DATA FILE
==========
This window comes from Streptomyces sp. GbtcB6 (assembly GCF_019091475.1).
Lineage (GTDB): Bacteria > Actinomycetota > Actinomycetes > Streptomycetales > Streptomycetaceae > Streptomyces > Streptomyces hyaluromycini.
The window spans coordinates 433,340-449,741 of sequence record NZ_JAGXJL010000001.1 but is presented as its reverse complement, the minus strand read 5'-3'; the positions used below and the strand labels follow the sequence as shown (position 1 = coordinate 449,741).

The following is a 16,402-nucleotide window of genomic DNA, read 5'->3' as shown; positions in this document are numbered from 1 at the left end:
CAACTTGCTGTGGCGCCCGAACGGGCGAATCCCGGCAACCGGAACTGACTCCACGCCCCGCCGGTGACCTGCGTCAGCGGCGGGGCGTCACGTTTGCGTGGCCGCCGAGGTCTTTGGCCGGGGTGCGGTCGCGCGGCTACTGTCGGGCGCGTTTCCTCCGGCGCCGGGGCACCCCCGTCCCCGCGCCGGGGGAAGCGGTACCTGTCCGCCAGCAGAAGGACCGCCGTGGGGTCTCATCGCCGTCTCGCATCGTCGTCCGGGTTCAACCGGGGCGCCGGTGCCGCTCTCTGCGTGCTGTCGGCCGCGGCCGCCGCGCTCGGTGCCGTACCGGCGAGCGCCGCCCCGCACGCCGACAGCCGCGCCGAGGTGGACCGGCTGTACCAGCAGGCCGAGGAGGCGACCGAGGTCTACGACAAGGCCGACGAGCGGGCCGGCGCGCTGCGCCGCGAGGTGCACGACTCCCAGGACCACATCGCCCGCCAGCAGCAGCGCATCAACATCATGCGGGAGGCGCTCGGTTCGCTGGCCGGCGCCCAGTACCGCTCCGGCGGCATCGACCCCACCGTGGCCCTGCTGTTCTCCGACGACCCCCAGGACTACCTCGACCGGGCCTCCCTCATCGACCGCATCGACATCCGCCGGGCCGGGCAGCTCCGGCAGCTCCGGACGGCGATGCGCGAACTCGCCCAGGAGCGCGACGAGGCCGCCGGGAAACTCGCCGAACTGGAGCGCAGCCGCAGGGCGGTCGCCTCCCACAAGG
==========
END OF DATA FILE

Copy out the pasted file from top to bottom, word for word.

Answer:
This window comes from Streptomyces sp. GbtcB6 (assembly GCF_019091475.1).
Lineage (GTDB): Bacteria > Actinomycetota > Actinomycetes > Streptomycetales > Streptomycetaceae > Streptomyces > Streptomyces hyaluromycini.
The window spans coordinates 433,340-449,741 of sequence record NZ_JAGXJL010000001.1 but is presented as its reverse complement, the minus strand read 5'-3'; the positions used below and the strand labels follow the sequence as shown (position 1 = coordinate 449,741).

The following is a 16,402-nucleotide window of genomic DNA, read 5'->3' as shown; positions in this document are numbered from 1 at the left end:
CAACTTGCTGTGGCGCCCGAACGGGCGAATCCCGGCAACCGGAACTGACTCCACGCCCCGCCGGTGACCTGCGTCAGCGGCGGGGCGTCACGTTTGCGTGGCCGCCGAGGTCTTTGGCCGGGGTGCGGTCGCGCGGCTACTGTCGGGCGCGTTTCCTCCGGCGCCGGGGCACCCCCGTCCCCGCGCCGGGGGAAGCGGTACCTGTCCGCCAGCAGAAGGACCGCCGTGGGGTCTCATCGCCGTCTCGCATCGTCGTCCGGGTTCAACCGGGGCGCCGGTGCCGCTCTCTGCGTGCTGTCGGCCGCGGCCGCCGCGCTCGGTGCCGTACCGGCGAGCGCCGCCCCGCACGCCGACAGCCGCGCCGAGGTGGACCGGCTGTACCAGCAGGCCGAGGAGGCGACCGAGGTCTACGACAAGGCCGACGAGCGGGCCGGCGCGCTGCGCCGCGAGGTGCACGACTCCCAGGACCACATCGCCCGCCAGCAGCAGCGCATCAACATCATGCGGGAGGCGCTCGGTTCGCTGGCCGGCGCCCAGTACCGCTCCGGCGGCATCGACCCCACCGTGGCCCTGCTGTTCTCCGACGACCCCCAGGACTACCTCGACCGGGCCTCCCTCATCGACCGCATCGACATCCGCCGGGCCGGGCAGCTCCGGCAGCTCCGGACGGCGATGCGCGAACTCGCCCAGGAGCGCGACGAGGCCGCCGGGAAACTCGCCGAACTGGAGCGCAGCCGCAGGGCGGTCGCCTCCCACAAGG